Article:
April 17, 2009

From the Editor Emeritus / John F. Fink

Basic Catholicism: Jesus as personal Savior

John F. Fink(10th in a series of columns)

Yes, we Catholics do take Jesus Christ as our personal Savior.

I wanted to make that point at the start of this column because some people seem to think that we don’t. Perhaps it is the image they have of Catholics with rosary beads or saints’ medals. They know that Catholics (and members of Orthodox Churches) often have a greater devotion to Mary than do Protestants. Maybe that is why they have the impression that Jesus can get lost in the shuffle.

Actually, every devotion in the Catholic Church must lead directly to Jesus or it is not truly Catholic. As Pope John Paul II wrote in his best-selling book Crossing the Threshold of Hope, “From the beginning, Christ has been at the center of the faith and life of the Church, and also at the center of her teaching and theology.”

What we Catholics believe about Jesus is summarized in both the Apostles Creed and the Nicene Creed.

In the former, we say that we believe that Jesus was God’s only Son and that he “was conceived by the Holy Spirit, born of the virgin Mary, suffered under Pontius Pilate, was crucified, died and was buried. He descended into hell. The third day, he rose again from the dead. He ascended into heaven and is seated at the right hand of God the Father Almighty. From thence he will come to judge the living and the dead.”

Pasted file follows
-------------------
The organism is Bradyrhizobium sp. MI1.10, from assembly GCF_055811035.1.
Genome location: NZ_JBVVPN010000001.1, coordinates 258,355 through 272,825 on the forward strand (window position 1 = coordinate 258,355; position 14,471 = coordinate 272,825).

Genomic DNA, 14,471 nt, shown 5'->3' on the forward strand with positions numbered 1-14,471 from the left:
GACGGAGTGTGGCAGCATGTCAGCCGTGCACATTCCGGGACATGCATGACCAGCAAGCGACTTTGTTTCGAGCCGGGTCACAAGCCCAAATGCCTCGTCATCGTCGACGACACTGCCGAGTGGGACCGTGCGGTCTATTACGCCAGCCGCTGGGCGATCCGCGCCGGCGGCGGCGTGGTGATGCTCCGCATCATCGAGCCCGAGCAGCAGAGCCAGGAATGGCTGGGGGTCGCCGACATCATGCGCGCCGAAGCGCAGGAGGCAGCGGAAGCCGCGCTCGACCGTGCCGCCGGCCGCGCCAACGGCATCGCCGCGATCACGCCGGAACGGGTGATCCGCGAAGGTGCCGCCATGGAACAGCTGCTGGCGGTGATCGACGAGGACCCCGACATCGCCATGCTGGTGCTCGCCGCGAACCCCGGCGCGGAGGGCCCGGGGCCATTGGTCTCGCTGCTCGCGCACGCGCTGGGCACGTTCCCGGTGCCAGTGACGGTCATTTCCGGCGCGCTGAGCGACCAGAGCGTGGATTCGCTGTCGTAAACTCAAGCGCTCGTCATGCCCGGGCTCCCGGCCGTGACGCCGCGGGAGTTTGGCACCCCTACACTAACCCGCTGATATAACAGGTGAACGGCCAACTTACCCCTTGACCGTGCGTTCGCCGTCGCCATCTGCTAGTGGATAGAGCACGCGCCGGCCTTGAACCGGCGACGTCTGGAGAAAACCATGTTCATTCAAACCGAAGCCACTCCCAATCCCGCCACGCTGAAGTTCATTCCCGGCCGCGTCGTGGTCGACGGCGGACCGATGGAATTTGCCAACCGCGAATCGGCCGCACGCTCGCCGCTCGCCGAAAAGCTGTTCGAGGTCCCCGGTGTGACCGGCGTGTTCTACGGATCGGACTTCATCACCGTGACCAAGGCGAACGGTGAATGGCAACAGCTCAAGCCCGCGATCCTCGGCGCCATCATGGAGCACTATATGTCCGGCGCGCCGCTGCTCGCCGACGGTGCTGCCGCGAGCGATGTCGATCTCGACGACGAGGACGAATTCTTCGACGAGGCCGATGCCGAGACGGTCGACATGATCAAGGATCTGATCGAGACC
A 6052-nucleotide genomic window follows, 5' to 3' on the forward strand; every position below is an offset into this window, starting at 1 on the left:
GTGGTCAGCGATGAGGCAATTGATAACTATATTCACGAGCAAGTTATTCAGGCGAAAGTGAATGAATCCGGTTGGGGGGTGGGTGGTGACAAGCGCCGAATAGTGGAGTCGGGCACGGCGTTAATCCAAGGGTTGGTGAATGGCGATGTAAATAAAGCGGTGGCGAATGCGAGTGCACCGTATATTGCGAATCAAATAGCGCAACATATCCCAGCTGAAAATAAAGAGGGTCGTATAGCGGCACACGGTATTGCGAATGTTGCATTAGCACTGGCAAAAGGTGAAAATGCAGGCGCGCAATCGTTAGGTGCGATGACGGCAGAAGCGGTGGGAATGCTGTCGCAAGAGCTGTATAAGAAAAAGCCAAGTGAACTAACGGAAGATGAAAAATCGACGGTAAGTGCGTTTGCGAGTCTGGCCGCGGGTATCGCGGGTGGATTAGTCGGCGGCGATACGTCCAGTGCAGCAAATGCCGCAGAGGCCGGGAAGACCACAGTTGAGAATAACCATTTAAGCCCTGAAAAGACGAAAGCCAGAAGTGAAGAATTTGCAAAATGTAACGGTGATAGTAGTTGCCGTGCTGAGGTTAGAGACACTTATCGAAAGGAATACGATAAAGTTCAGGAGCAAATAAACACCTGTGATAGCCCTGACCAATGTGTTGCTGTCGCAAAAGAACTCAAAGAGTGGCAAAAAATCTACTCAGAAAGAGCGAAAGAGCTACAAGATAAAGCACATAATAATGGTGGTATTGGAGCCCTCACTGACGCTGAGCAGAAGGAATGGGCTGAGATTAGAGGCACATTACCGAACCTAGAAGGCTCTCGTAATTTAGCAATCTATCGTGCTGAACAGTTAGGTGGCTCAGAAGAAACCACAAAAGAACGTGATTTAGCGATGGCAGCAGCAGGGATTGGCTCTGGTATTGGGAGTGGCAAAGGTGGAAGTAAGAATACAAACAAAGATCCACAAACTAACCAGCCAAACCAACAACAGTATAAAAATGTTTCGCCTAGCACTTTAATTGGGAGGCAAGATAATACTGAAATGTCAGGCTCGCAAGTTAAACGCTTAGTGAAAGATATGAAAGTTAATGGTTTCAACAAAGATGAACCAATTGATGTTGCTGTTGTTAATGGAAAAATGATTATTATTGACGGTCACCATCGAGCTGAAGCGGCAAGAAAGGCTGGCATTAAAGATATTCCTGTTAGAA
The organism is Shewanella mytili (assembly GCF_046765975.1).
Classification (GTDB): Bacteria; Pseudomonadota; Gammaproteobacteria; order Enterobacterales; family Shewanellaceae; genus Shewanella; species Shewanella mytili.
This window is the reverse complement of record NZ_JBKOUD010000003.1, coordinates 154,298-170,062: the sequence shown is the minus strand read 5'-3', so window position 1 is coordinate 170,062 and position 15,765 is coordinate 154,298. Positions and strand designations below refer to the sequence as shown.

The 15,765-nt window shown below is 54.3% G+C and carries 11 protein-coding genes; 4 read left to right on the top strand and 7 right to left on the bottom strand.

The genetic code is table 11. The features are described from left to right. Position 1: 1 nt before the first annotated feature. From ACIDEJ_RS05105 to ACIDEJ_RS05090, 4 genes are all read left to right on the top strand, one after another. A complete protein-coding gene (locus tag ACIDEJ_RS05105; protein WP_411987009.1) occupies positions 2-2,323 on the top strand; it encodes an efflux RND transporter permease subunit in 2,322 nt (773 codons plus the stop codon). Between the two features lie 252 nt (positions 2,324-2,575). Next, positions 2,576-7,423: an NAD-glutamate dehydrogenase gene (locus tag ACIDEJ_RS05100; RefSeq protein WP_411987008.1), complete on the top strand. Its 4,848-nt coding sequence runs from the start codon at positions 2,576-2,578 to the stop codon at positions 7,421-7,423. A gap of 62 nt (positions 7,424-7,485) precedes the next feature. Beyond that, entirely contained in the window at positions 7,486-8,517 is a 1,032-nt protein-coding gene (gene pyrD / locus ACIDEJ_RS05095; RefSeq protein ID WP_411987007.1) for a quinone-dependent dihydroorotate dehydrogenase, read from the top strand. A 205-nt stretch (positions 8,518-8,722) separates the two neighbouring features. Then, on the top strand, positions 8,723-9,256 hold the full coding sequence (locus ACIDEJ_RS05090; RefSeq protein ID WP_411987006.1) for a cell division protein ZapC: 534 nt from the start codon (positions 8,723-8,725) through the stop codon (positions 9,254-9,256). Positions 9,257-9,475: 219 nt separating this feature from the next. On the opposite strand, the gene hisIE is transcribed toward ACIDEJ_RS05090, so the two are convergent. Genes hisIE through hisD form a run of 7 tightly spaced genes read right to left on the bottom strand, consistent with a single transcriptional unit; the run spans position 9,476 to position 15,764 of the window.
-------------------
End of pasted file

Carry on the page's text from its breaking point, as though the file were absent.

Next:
The Nicene Creed, which Catholics recite every Sunday during Mass, is a bit more technical. Composed in the fourth century, this creed affirms that we believe in “one Lord, Jesus Christ, the only Son of God, eternally begotten of the Father, … one in being with the Father. Through him all things were made.”

Then come the parts that pertain to Jesus as Savior. We say that we believe that “for us and for our salvation he came down from heaven. By the power of the Holy Spirit, he was born of the Virgin Mary, and became man. For our sake, he was crucified under Pontius Pilate.” The rest of the Nicene Creed is similar to the Apostles Creed.

We Catholics, therefore, believe that Jesus is our personal Savior, and that the reason he suffered and died was for our salvation. The goal of salvation is union with God. We believe, as is stated in the Acts of the Apostles, that “there is no salvation through anyone else, nor is there any other name under heaven given to the human race by which we are to be saved” (Acts 4:12).

Jesus died in accordance with his Father’s will to save us from our sins. It is now up to us to take advantage of the graces he has gained for us to complete our salvation.

Unlike some Protestants, Catholics do not believe that our salvation is assured once we accept Jesus as our personal Savior. We must cooperate with the graces that come from God through the Church and live our lives in accordance with the teachings of Christ’s Church. †

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